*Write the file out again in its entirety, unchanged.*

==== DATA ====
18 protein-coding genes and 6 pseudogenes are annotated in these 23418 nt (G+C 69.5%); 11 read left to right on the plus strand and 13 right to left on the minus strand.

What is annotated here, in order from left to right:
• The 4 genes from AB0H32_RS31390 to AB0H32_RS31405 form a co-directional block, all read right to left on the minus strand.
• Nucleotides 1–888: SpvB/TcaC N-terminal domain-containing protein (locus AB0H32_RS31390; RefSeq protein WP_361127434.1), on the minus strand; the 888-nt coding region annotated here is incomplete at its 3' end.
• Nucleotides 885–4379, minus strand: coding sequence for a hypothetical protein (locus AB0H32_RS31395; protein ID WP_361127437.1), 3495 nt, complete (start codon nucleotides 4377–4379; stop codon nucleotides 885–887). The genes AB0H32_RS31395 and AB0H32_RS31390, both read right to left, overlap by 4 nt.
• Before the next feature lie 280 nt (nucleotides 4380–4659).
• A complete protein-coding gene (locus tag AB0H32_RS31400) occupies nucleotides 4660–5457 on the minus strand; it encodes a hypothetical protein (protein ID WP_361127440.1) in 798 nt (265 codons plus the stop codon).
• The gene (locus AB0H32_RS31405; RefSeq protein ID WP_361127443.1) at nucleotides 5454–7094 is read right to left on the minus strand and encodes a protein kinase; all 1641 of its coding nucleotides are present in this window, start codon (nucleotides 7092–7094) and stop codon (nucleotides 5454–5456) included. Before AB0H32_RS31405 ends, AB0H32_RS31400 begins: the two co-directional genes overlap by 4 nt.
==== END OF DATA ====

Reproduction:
18 protein-coding genes and 6 pseudogenes are annotated in these 23418 nt (G+C 69.5%); 11 read left to right on the plus strand and 13 right to left on the minus strand.

What is annotated here, in order from left to right:
• The 4 genes from AB0H32_RS31390 to AB0H32_RS31405 form a co-directional block, all read right to left on the minus strand.
• Nucleotides 1–888: SpvB/TcaC N-terminal domain-containing protein (locus AB0H32_RS31390; RefSeq protein WP_361127434.1), on the minus strand; the 888-nt coding region annotated here is incomplete at its 3' end.
• Nucleotides 885–4379, minus strand: coding sequence for a hypothetical protein (locus AB0H32_RS31395; protein ID WP_361127437.1), 3495 nt, complete (start codon nucleotides 4377–4379; stop codon nucleotides 885–887). The genes AB0H32_RS31395 and AB0H32_RS31390, both read right to left, overlap by 4 nt.
• Before the next feature lie 280 nt (nucleotides 4380–4659).
• A complete protein-coding gene (locus tag AB0H32_RS31400) occupies nucleotides 4660–5457 on the minus strand; it encodes a hypothetical protein (protein ID WP_361127440.1) in 798 nt (265 codons plus the stop codon).
• The gene (locus AB0H32_RS31405; RefSeq protein ID WP_361127443.1) at nucleotides 5454–7094 is read right to left on the minus strand and encodes a protein kinase; all 1641 of its coding nucleotides are present in this window, start codon (nucleotides 7092–7094) and stop codon (nucleotides 5454–5456) included. Before AB0H32_RS31405 ends, AB0H32_RS31400 begins: the two co-directional genes overlap by 4 nt.